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A Weekend in Warsaw (Photo Guide)

Last weekend we flew to Warsaw and spent a short weekend there. We went there for a concert in the evening, but during the day we had time to explore the city.

One of the most well known landmarks for Warsaw is the Palace of Culture and Science. It was built by the Soviets in 1955, and is one of the "Seven Sisters" (the Soviets loved to build the same style of building in many other cities).

Arriving near the train station and Palace of Culture and Science
Arriving near the train station and Palace of Culture and Science

We were in Warsaw on the 10th April, which is the date of the 2010 airplane crash that killed the Polish President (and 95 other people). The President and the other victims were on the way to an event to mark the 70 years since the Katyn massacre.

Because we were there during this weekend, there were several memorials (for both Katyn and the plane crash). On the Sunday 10th we saw quite a lot of people carrying flags, but we didn't spend much of the day in the city center.

Katyn + Plane Crash Memorials, close to the Royal Castle
Katyn + Plane Crash Memorials, close to the Royal Castle

The next morning we went and explored some more of Warsaw. During WWII the city was completely flattened, but there are some buildings that date back to WWII and still show the scars of war.

The Bank Of Poland, and its bullet holes from the Warsaw Uprising in 1944

The next photo shows the Bank of Poland. It was built in 1907-1911 as the Russian Imperial Bank, on the site of two 18th and 19th century palaces used by the State Mint. During the 1944 Warsaw Uprising it was used as a Polish stronghold, and was bombed by German planes. Today you can see a huge amount of bullet holes.

Bullet holes in the Bank of Poland, Warsaw
Bullet holes in the Bank of Poland, Warsaw
That symbol is the sign of the Warsaw Uprising - it is common to see it in Warsaw. ("Anchor," formed from the letters "P" and "W," for Polska Walcząca which means "Poland Fights")
That symbol is the sign of the Warsaw Uprising - it is common to see it in Warsaw. ("Anchor," formed from the letters "P" and "W," for Polska Walcząca which means "Poland Fights")
Another photo of the same building
Another photo of the same building

Exploring the "Old Town" area and its back streets

Warsaw doesn't have such of a nice Old Town area like Kraków or other Polish cities. It was rebuilt in the last 70 years (after it was flattened in WWII), but still feels quite old. They used old paintings and photos of the area to rebuild it as accurately as possible.

Backstreets near the Old Town area
Backstreets near the Old Town area

On the way we found this monument - for Jan Kiliński, who was the commander of the 1794 Warsaw Uprising. (Every other mention of it in this blog post will be about the WWII Warsaw Uprising!)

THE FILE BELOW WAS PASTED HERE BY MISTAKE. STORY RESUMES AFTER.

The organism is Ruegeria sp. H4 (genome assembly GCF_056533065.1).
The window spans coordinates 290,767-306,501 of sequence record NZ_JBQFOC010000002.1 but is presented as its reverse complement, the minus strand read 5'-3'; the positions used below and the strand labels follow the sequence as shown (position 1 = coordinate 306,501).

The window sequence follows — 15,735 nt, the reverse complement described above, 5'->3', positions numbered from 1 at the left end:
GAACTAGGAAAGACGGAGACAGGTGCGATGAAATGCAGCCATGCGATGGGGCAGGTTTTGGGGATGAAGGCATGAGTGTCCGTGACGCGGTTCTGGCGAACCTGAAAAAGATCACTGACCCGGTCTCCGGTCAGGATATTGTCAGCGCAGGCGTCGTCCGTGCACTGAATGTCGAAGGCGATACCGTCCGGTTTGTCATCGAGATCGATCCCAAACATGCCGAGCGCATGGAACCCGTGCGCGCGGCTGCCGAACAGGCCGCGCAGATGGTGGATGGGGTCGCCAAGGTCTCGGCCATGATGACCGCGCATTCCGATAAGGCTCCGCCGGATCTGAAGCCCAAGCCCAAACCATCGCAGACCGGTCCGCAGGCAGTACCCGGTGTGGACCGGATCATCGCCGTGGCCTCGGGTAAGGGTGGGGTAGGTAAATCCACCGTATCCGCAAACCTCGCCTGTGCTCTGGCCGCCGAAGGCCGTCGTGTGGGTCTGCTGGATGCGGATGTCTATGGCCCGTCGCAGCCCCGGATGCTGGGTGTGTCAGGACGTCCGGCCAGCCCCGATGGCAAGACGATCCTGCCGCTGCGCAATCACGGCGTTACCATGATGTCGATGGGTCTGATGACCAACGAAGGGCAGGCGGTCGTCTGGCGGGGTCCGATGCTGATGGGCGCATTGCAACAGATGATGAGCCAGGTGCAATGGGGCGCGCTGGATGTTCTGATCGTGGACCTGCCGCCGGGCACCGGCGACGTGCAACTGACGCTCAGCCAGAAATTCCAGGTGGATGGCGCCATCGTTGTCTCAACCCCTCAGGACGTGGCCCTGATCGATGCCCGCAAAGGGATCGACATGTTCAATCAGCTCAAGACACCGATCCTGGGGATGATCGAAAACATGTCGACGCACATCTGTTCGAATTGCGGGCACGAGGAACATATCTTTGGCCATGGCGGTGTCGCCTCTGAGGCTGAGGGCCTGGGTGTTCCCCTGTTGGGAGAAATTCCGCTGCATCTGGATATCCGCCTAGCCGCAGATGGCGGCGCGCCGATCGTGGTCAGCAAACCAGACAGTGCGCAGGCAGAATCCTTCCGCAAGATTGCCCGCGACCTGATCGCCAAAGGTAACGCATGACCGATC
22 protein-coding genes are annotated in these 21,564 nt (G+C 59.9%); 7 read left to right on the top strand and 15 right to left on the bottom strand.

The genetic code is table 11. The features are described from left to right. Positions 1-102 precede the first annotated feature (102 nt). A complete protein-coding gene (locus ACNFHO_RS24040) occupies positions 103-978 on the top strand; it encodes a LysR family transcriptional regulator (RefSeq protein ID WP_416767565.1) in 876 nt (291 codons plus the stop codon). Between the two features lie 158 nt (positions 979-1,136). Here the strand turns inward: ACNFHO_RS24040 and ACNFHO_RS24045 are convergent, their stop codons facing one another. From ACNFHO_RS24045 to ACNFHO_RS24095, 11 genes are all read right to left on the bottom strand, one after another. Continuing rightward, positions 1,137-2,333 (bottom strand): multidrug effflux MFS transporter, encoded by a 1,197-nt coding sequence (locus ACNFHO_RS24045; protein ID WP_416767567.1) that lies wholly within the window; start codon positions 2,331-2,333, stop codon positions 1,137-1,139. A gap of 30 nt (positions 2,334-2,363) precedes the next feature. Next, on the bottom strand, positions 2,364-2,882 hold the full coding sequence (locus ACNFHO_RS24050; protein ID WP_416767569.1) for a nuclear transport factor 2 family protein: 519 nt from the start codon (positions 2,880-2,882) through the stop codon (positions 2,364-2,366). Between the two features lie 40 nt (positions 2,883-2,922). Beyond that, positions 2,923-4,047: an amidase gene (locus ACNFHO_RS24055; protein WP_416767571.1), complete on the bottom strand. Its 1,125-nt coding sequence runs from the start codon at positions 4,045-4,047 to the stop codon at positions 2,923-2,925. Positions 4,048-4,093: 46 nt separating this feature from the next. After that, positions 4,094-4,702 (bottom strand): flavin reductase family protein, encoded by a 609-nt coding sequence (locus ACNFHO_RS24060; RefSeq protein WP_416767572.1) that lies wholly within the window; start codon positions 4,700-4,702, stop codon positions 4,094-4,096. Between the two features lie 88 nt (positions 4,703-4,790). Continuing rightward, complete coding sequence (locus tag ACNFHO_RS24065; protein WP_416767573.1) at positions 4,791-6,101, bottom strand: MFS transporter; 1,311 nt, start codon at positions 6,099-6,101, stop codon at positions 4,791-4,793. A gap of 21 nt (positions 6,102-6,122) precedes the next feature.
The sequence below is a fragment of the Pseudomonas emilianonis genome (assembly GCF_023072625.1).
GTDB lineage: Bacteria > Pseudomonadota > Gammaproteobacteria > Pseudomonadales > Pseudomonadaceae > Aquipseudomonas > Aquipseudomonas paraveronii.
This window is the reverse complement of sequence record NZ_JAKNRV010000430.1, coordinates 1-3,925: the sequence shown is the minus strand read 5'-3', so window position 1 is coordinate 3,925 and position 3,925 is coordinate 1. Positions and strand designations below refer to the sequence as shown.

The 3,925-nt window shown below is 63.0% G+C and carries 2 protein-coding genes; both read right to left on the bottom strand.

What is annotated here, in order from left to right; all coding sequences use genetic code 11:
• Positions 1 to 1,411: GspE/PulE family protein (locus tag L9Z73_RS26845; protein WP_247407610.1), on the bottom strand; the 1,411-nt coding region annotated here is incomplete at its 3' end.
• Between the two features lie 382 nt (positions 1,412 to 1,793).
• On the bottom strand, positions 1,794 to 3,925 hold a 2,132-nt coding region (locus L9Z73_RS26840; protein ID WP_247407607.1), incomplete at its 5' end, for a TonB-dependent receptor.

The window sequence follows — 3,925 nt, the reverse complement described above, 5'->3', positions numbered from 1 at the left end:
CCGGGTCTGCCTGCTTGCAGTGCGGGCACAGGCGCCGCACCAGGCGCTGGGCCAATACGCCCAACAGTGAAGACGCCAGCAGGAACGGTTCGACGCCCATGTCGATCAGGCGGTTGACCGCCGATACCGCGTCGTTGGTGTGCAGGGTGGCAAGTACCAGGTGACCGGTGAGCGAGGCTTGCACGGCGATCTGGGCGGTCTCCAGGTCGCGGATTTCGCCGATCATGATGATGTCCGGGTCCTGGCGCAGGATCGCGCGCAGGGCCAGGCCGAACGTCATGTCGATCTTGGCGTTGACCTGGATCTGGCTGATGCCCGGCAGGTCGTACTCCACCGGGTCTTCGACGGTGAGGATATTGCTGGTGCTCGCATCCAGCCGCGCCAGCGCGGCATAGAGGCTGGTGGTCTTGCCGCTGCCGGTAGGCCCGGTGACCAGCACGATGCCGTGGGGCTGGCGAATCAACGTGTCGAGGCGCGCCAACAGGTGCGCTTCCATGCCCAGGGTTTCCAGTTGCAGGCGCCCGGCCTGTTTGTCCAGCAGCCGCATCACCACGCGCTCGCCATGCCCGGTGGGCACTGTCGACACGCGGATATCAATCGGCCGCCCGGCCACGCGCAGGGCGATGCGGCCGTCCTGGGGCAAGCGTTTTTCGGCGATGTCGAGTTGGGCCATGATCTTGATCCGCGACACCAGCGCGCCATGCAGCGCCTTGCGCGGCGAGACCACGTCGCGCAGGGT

Monument to Jan Kiliński, commander of the 1794 Warsaw Uprising
Monument to Jan Kiliński, commander of the 1794 Warsaw Uprising

Entering the Warsaw Old Town Market Place:

The Old Town Market in Warsaw
The Old Town Market in Warsaw

I think the buildings around the Old Town Market look similar to many other Polish cities. But unlike most other Polish cities it isn't really at the center of the city, and we didn't really spend much time in this area.

Inside the Old Town Market Square
Inside the Old Town Market Square

Walking around the corner we came across some kind of a padlock love bridge. Except, it wasn't a bridge...

Love Padlocks along a fence, near the river... but not a bridge!
Love Padlocks along a fence, near the river... but not a bridge!

Next we came across the Castle Square area. This is a big open space next to the Royal Castle:

Castle Square in Warsaw
Castle Square in Warsaw
We found some graffiti with the words 'Refugees Welcome' on the floor
We found some graffiti with the words 'Refugees Welcome' on the floor

An unexpected sight is seeing Kubusia Puchatka street. It is the Polish translation for the Winnie the Pooh name - but apart from the small sign (in the photo below) there is nothing else to do with Winnie the Pooh on the street.

When they needed a name for the new street in 1954, they couldn't decide on a name. So it was decided that the name for the street would be decided by having a competition for children in the newspaper "Express Wieczorny" (Evening Express). The winning name selection was Winnie the Pooh!

Kubusia Puchatka Street, named after the Polish translation of Winnie-the-Pooh!
Kubusia Puchatka Street, named after the Polish translation of Winnie-the-Pooh!

The Metro

Warsaw is the only city in Poland with an underground/metro system. There are three lines, and generally the city has great public transport.

Warsaw Metro Stations are dotted around the city
Warsaw Metro Stations are dotted around the city